We have comparisons drawn to how Jurassic World makes a better showcase of franchise building than Marvel. It’s something a recent article does as well with Avatar: The Way of Water which is a hard comparison to make if you consider one has multiple franchises under its belt since 2008 and the other had its first sequel release after 13 years; as such only really getting started as a franchise. We have no idea if Avatar will work long-time as the charm of exploring Pandora could also one day lose its vanity.
What we should learn and not repeat from 2015 is what these franchises can learn from each other. Long-running franchises always hit a slump but even Marvel Studios is back to performing as they did during Phase 2. Their last phase had that extra build-up momentum towards what was deemed a “finale” of sorts for the Infinity Saga. They also serve a very different purpose if seen as films. So, they can only learn and evolve from each other if we take the right lessons from everything rather than chasing coattails once again.
Both franchises build familiarity in different ways. Marvel creates a cast of characters that draw in their audience and become selling points to try out new parts of their franchise. The MCU has always been misunderstood as one singular franchise, but in reality, it’s just the umbrella term for multiple franchises or ongoing stories. Yes, some crossovers can interrupt specific stories but we’ve seen the “you need to do your homework” complaint back in 2015 when people complained that “they could’ve just called the Avengers” in every self-contained story or franchise.
Will Marvel run out of steam? At one point, it’s very likely but they still remain strong performers in the market. Even with a big drop in its second weekend, some of the MCU releases in 2022 showed stronger legs later on; something that surprised me even with the Disney+ re-release always imminent due to COVID’s influences on consumer behavior and Bob Chapek‘s desire to grow its streaming service no matter what.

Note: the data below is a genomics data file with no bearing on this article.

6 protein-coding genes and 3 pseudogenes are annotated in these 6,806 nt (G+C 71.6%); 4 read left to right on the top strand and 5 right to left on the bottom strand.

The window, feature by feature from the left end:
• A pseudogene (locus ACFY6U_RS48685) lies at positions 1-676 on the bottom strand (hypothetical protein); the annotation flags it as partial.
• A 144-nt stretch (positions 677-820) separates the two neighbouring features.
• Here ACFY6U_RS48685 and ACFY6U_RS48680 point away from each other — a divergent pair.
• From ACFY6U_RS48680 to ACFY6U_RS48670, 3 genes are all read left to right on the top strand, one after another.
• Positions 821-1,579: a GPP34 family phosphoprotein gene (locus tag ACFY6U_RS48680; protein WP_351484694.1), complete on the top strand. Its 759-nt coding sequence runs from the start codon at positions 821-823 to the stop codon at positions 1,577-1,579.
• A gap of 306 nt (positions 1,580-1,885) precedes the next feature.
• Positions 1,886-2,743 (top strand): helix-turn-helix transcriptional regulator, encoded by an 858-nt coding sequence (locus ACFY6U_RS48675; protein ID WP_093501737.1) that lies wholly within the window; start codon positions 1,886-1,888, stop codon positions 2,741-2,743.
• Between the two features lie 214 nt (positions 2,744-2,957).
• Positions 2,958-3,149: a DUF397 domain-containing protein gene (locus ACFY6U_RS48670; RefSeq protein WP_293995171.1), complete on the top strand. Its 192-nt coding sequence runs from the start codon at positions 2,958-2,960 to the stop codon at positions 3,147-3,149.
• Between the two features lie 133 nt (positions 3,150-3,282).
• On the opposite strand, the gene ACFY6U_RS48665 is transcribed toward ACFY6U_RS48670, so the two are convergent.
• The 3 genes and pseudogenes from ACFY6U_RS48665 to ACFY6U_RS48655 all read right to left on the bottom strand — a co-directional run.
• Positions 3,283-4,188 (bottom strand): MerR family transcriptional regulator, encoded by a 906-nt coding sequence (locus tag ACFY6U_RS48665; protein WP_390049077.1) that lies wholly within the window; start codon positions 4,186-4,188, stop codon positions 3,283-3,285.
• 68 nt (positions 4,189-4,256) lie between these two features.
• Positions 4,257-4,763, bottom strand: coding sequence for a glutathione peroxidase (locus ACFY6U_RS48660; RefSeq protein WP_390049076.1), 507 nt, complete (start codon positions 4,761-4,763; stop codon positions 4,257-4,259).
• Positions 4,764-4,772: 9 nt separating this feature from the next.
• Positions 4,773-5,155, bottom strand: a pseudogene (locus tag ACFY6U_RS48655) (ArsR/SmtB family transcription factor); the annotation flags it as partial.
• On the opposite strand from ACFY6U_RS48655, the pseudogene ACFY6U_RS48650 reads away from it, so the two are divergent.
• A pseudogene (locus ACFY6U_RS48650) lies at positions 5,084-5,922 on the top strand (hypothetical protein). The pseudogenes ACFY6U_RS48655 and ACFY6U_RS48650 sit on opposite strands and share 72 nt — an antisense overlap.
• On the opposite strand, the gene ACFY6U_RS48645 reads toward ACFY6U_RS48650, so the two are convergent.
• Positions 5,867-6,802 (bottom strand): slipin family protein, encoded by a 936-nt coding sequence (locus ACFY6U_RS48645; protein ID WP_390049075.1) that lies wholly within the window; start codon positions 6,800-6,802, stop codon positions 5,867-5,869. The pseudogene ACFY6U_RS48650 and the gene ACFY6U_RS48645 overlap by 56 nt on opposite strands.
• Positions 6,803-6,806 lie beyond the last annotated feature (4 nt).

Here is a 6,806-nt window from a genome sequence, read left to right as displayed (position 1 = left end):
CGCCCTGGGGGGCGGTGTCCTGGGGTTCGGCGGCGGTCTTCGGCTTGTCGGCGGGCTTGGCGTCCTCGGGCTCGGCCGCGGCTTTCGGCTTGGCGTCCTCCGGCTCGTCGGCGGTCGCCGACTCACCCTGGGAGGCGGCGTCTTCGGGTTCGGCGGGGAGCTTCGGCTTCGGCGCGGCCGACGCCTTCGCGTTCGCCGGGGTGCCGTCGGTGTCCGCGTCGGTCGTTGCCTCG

Yet, one cannot deny that it’s also the franchise that has shown the most growth throughout the years. There’s a reason it cannot be emulated, just as much as why Avatar’s performance won’t easily be replicated just because Marvel doesn’t release a film for a few years. They’re a production studio that works independently and has its own quotas to meet. James Cameron released a film in the 20th Century that also is responsible for many other franchises.
If we compare 2022 and 2015, films with massive worldwide performances and impressive legs have something in common: nostalgia. They are legacy sequels to projects that have been long dormant. They make good use of familiar ground while adding some additional elements to still make them stand out. They feel like “self-contained” stories but they are also continuations that anyone can rewatch. Of course, it’s easier to just catch up on one film to get ready for another, but that tune changes once Avatar 7 releases and we have six almost three-hour films to catch up on.
Of course, it’s conjecture to some degree but there’s still a curious thread of these major performers that are “leaving Marvel in the dust” with their strong box office legs. 2015 and 2022 are just so eerily similar with general discussions and it’s no wonder franchise fatigue would set in with a franchise that has been a consistent part since 2008. No one can blame them for feeling a bit overwhelmed at times and if the MCU still remains a strong performer, we’ll likely have this exact same discussion once Phase 8 kicks off with Stinger and the New Avengers.